Deception from The BMJ

On 24th September 2015, BMJ issued a press release titled BMJ investigation questions expert advice underpinning new US dietary guidelines 1 The press release stated:

The expert report underpinning the latest dietary guidelines for Americans fails to reflect much relevant scientific literature in its reviews of crucial topics and therefore risks giving a misleading picture, an investigation by The BMJ has found.

The press release failed to mention that nature of the BMJ Investigation, the name of the expert report or the name of the committee that produced the report. The expert report is the “Scientific Report of the 2015 Dietary Guidelines Advisory Committee” 2.

The BMJ Investigation was an article written by Nina Teicholz and published in The BMJ on 23rd September 2015 in response to the above report. 3

It was not a BMJ investigation. Why is The BMJ press release stating that they, The BMJ, performed an investigation when it is clear that this is not the case?

At the end of the article in The BMJ, written by Teicholz, it clearly states:

This article was fully funded with a grant from the Laura and John Arnold Foundation ( The analysis was conducted independently, and the report reflects the views of the author and not necessarily those of the foundation.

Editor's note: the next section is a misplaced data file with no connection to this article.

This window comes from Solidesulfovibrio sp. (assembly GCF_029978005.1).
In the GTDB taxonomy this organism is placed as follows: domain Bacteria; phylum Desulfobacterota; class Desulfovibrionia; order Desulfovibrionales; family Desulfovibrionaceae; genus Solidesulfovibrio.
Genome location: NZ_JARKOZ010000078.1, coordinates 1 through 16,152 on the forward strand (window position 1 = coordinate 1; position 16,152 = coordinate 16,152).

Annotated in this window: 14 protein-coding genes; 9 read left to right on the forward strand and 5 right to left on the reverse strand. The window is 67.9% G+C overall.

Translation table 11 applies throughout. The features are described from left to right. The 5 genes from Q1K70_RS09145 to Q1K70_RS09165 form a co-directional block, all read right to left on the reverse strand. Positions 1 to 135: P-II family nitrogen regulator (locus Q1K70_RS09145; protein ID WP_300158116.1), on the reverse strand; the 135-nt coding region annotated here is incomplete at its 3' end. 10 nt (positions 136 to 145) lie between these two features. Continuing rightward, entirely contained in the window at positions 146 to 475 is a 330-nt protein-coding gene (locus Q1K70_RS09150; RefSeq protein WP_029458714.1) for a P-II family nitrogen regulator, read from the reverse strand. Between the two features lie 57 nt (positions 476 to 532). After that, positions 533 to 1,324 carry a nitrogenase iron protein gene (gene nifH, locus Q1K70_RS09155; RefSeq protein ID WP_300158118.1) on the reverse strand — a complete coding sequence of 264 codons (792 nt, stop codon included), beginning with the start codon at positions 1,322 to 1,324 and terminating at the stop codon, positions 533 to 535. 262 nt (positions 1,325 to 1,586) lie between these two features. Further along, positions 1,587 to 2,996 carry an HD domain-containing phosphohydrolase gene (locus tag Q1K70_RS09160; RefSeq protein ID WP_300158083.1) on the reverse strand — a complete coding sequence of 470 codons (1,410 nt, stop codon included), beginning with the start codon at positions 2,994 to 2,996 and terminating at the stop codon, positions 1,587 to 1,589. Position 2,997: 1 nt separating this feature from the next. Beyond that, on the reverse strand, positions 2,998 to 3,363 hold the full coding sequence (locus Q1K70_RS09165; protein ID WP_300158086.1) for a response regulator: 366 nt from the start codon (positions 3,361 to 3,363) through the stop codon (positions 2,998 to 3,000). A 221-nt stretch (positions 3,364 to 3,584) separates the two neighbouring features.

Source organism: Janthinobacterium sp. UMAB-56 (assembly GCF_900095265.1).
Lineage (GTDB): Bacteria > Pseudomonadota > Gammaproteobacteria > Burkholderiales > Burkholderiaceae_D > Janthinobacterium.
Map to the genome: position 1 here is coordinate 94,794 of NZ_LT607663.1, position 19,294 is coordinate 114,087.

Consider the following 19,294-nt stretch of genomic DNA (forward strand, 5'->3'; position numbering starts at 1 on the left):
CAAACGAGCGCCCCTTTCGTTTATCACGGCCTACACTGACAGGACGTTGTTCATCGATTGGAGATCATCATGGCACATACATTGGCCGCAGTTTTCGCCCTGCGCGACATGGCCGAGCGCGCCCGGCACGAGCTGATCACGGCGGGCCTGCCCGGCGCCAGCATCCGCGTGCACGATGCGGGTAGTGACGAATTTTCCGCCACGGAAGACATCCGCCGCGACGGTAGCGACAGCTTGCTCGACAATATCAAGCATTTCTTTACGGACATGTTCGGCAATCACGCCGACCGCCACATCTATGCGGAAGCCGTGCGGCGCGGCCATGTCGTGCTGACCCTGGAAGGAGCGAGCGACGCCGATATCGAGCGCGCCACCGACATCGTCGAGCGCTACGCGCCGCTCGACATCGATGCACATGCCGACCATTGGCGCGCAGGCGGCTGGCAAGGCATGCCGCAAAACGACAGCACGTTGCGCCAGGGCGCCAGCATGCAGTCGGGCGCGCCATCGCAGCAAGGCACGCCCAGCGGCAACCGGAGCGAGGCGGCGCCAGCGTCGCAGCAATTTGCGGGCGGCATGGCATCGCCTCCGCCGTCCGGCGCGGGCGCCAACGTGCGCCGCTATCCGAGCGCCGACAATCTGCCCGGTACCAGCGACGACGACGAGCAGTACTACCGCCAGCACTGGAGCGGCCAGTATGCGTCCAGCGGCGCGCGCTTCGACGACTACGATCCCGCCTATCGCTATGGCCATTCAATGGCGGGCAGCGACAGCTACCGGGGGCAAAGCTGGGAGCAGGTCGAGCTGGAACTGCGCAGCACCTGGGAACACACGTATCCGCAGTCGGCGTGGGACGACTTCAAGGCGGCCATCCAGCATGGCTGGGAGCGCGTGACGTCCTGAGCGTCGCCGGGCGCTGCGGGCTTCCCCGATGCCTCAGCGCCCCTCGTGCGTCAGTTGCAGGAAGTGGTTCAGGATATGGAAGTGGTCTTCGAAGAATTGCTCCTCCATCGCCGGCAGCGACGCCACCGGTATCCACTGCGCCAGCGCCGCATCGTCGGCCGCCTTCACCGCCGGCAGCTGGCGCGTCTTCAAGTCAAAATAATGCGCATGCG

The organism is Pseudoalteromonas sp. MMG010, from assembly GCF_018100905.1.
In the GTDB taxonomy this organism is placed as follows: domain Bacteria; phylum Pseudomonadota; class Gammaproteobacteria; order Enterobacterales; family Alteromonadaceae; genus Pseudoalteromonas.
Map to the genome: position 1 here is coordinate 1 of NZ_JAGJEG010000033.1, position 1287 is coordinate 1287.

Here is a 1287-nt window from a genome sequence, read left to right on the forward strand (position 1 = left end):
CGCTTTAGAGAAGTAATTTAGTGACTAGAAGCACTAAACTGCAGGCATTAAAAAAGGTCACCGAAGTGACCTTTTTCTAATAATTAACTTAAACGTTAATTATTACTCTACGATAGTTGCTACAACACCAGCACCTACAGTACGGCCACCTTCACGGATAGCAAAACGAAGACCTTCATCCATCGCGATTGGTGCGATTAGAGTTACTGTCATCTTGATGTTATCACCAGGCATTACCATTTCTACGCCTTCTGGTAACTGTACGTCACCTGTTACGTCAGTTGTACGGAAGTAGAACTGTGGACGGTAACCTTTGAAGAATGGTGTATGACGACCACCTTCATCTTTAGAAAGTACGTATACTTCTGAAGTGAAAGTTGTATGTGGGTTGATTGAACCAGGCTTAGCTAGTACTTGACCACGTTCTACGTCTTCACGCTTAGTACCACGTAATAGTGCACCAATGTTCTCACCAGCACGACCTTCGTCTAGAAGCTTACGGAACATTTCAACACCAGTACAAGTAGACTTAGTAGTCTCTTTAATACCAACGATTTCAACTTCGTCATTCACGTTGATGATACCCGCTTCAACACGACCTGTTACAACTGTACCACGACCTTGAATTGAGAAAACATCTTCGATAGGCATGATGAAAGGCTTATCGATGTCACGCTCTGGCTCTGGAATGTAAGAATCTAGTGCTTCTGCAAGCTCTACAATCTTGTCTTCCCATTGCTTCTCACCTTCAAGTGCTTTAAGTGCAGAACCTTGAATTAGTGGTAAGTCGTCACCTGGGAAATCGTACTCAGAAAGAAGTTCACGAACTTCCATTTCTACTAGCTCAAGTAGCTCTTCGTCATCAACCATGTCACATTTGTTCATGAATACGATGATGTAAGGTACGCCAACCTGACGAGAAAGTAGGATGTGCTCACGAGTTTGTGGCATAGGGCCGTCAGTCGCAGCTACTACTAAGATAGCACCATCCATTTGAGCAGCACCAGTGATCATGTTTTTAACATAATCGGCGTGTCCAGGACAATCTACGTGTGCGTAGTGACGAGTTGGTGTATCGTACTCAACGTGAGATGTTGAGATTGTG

I contacted The BMJ and received the following response on 29 June 2017 at 20:04.

The editorial team have advised that this article was fully funded with a grant from the Laura and John Arnold Foundation. Therefore, BMJ would have used the grant to cover all expenses for this publication.

The Laura and John Arnold Foundation provided the seed funding for NuSI, the organisation founded by Gary Taubes and Peter Attia to promote low-carbohydrate nutritional science. 4

Last updated on Monday 5 December 2022 at 08:31 by administrators

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  1. BMJ (2015) BMJ investigation questions expert advice underpinning new US dietary guidelines. BMJ. Press Release (24 Sep 2015) [online]. Available from:
  2. Dietary Guidelines Advisory Committee (n.d.) Scientific Report of the 2015 Dietary Guidelines Advisory Committee. [online]. Available from:[online].
  3. Teicholz, N. (2015). The scientific report guiding the US dietary guidelines: Is it scientific? BMJ, 351, h4962.
  4. Taubes, G. (2012) The Launch of The Nutrition Science Initiative [online]. Available from: (Accessed 26 June 2017).

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